Author: Cheri Eyink

When sales teams aren’t up-to-date on the value of your products, value-based selling methods, or the latest negotiation tactics, a vacuum is created that is filled with “training” messages from the folks they likely spend much of their time with: customer purchasing departments. In this article, the author explains why it is crucial for pricers to refocus sales teams with training and information that supports the value you bring to your customers. Cheri Eyink is Principal at B2B Kinetics specializing in pricing, profit, and revenue management. She can be reached at

The Pricing Advisor, July 2018

Think about the last year: what training have you offered your sales team on the value of your products, negotiation skills, and account planning? If you haven’t been training them on these topics and consistently reinforcing them, they are still being trained. Unfortunately, the training is led by your customer’s purchasing team and that means downward pressure on prices and profits for you.

Purchasing is a well-established profession and they are quite good at their jobs. They are doing exactly what they are supposed to be doing: reducing the cost of acquiring your goods or services for their employer. Most likely they are personally compensated for that reduction. It doesn’t serve them to acknowledge the value of your offer as compared to your competitor or concede that you are the only one that can meet their requirements. It’s better for them to create uncertainty in your value and anxiety about your competitors.

Consistently, sales teams believe:

  1. their products are overpriced,
  2. customers value price more than most anything else, and
  3. the competition has offered a lower price.

Time and time again this has been proven untrue and yet it is common for salespeople to spend more time negotiating internally for lower prices than externally pushing for prices that represent their products’ value. So how do you take back your sales teams and give them the tools to be knowledgeable and confident on the value you provide to your customers?

  1. Offer training – This is probably the most obvious answer as well as potentially the most expensive, but it doesn’t have to be. Strive to offer your sales team a steady menu of learning opportunities to help them develop into value sellers, including content on account planning, negotiations, value-selling, and value propositions. The more expensive path is to hire an external company to conduct formal classroom or workshop sessions, but you can also offer training through a variety of formats including online, webcasts, podcasts, articles, lunch-and-learn sessions, classes, workshops, videos, etc. This allows your salespeople to tailor the training format to accommodate for their location, time constraints, and schedules. It also allows you to leverage internal experts to create and deliver the content or, in the case of online, podcast, and videos, use external experts once and then reuse the content.
  2. Leverage your own purchasing team – If your customers’ purchasing team is training your sales professionals, use your own purchasing team to teach your sales team not only the mindset and approaches of professional purchasers, but also the ways to address and counteract common purchasing strategies and methods.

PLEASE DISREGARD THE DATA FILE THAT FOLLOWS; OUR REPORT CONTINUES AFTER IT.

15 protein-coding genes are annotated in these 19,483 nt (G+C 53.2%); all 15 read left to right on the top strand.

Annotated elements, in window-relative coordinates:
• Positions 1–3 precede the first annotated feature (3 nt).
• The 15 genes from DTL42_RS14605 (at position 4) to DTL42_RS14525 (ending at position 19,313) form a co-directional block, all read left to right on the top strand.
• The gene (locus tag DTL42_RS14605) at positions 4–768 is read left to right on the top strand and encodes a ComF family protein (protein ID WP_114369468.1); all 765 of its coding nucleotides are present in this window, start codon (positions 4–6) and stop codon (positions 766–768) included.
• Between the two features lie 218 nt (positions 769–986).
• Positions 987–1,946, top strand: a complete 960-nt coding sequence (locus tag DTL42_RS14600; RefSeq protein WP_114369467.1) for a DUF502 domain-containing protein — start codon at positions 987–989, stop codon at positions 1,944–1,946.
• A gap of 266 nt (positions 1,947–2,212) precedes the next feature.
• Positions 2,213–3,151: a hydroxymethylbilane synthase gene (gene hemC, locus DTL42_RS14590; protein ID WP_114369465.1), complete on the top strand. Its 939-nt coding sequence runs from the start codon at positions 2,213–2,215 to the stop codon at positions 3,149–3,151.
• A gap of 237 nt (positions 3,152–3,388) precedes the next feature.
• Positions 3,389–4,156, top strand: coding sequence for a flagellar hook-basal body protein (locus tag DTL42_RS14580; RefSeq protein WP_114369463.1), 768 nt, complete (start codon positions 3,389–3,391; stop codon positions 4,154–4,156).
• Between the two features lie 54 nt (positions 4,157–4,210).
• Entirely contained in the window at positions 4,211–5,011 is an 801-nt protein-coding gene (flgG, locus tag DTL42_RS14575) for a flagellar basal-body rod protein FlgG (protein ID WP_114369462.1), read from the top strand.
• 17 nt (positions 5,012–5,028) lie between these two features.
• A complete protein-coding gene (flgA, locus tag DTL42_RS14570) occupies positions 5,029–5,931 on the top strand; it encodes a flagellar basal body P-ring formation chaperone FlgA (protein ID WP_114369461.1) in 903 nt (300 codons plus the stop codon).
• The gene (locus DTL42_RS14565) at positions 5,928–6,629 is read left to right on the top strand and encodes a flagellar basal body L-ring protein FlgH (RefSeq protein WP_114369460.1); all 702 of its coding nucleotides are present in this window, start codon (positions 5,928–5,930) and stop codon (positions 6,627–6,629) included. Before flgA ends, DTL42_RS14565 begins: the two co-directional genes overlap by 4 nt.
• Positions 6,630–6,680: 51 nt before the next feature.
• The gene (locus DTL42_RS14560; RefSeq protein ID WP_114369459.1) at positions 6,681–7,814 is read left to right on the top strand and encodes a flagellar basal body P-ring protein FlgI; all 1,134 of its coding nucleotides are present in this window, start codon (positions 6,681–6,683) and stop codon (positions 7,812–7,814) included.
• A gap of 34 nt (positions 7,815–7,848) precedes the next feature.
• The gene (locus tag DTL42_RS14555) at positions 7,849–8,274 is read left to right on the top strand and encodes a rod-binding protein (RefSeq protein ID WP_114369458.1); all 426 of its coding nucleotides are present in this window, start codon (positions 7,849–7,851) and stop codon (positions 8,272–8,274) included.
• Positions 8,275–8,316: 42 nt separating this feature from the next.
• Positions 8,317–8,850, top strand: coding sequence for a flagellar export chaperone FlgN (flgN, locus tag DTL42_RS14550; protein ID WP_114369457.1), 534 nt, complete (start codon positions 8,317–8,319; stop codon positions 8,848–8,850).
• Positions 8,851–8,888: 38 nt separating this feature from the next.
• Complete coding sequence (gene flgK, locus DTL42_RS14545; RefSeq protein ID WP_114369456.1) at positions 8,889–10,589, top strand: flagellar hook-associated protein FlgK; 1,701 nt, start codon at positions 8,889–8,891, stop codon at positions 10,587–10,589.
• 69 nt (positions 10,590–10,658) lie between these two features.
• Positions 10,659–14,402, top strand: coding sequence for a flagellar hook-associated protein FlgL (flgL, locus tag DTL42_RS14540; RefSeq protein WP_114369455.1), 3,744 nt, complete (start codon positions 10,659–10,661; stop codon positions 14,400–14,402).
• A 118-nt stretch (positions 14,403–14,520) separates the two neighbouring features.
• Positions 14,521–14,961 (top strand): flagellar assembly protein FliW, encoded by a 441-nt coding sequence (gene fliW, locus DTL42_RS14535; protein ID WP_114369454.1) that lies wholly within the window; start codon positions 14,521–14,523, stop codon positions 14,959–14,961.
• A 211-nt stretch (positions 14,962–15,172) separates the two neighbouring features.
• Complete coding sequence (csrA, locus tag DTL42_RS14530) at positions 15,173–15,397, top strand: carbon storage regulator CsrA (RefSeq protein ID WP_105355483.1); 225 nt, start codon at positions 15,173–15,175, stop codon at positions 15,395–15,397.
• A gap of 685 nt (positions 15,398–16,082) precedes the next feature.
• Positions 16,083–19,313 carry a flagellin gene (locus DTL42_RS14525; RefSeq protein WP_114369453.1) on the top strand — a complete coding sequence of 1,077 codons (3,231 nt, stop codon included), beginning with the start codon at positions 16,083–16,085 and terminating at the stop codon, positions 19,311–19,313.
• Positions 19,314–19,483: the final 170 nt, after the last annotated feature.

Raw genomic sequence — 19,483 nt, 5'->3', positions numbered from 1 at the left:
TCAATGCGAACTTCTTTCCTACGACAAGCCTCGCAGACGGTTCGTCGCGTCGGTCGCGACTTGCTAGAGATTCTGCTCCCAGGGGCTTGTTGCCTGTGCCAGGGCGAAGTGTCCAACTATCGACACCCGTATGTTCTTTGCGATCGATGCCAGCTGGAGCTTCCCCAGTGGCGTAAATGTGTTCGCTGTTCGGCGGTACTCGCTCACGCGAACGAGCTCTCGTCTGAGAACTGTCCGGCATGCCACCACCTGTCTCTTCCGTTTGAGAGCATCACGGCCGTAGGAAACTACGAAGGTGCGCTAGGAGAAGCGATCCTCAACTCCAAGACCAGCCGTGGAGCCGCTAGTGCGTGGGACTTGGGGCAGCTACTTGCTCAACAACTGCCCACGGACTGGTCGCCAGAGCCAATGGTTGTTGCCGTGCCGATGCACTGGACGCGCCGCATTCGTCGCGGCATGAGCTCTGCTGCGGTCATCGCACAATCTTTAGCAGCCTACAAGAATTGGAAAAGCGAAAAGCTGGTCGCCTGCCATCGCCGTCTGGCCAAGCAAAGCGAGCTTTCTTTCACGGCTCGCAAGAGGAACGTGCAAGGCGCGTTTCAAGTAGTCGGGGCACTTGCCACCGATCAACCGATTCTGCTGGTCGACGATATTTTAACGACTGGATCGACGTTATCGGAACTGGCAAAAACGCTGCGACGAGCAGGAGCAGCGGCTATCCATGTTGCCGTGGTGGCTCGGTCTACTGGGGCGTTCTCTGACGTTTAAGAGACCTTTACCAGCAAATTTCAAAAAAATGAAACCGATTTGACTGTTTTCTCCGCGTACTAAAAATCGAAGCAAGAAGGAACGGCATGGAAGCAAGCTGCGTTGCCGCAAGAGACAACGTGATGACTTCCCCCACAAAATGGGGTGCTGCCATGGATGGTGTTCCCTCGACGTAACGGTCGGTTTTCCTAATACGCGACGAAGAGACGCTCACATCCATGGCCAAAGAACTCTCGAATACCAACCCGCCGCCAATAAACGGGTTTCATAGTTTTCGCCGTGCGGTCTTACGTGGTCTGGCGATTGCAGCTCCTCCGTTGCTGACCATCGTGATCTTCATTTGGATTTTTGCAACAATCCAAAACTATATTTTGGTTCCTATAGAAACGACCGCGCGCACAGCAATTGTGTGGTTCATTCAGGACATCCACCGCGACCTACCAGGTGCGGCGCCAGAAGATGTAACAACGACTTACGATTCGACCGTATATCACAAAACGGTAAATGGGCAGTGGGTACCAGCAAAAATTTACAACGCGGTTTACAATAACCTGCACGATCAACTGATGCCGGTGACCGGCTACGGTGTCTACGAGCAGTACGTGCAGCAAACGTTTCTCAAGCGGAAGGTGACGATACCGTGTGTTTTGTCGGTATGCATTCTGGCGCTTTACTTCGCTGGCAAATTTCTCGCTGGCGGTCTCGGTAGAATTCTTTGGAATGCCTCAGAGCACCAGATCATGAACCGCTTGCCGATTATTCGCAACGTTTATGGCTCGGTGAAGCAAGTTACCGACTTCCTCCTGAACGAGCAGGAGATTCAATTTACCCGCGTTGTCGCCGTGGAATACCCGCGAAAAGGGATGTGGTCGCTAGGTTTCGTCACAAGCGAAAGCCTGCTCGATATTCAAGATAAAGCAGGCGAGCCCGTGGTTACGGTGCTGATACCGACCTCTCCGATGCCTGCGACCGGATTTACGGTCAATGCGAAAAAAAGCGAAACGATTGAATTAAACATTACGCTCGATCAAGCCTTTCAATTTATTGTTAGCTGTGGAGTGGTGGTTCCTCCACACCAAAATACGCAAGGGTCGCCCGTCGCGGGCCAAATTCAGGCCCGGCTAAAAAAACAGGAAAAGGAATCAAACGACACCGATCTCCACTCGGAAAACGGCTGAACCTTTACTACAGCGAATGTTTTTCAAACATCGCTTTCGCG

3. Swap stories – You have a wide variety of experts that work at your company already, so leverage that. Make it a habit to create one-page case studies highlighting situations in the company where an employee successfully increased profit. Maybe they got a price increase, reduced payment terms, or passed on a low margin order; there are a myriad of great practices that can be profiled. This not only demonstrates that the action is possible within your company/industry/geography, but also celebrates the person doing the work. You can also be a bit more formal and interview some of your savviest salespeople for their perspectives on tough customer situations and how they approach it. Turning this into a “Best Practices” guide allows others to benefit from their knowledge and celebrates those who strive to drive profit for the company.
  4. Spend your time with end-users – Want to stop the purchasing department’s message from swaying your sales teams? Stop hanging out with them! Find out who your sales teams are connecting with at the customer. Is it the end-users that need your product and understand the value or is it the purchasing team whose goals are focused on cost savings? It makes a big difference in the tone and topics of sales calls when you are talking to the end-user. It will also help when you get to negotiations if the end-user understands and supports your value proposition.
  5. Align incentives – Finally, you are fighting a losing battle if your incentives aren’t aligned. Trying to get anyone to sell the value of your product and strive for higher margins and yet rewarding them personally through volume-based salary, rewards, and recognition is a losing proposition. They are going to drive that volume. Your unspoken message becomes drop price = drive volume = get rewarded. Your customer and sales team might be happy in the short term, but the company’s bottom line takes a hit.

Aristotle said “nature abhors a vacuum” and that applies here as well. When sales teams aren’t up-to-date on the value of your products, value-based selling methods, or the latest negotiation tactics, that vacuum is filled with the messages from the folks they likely spend much of their time with: customer purchasing departments. Refocus your sales team on what they do best by eliminating that vacuum with training and information that supports the value you bring to your customers.

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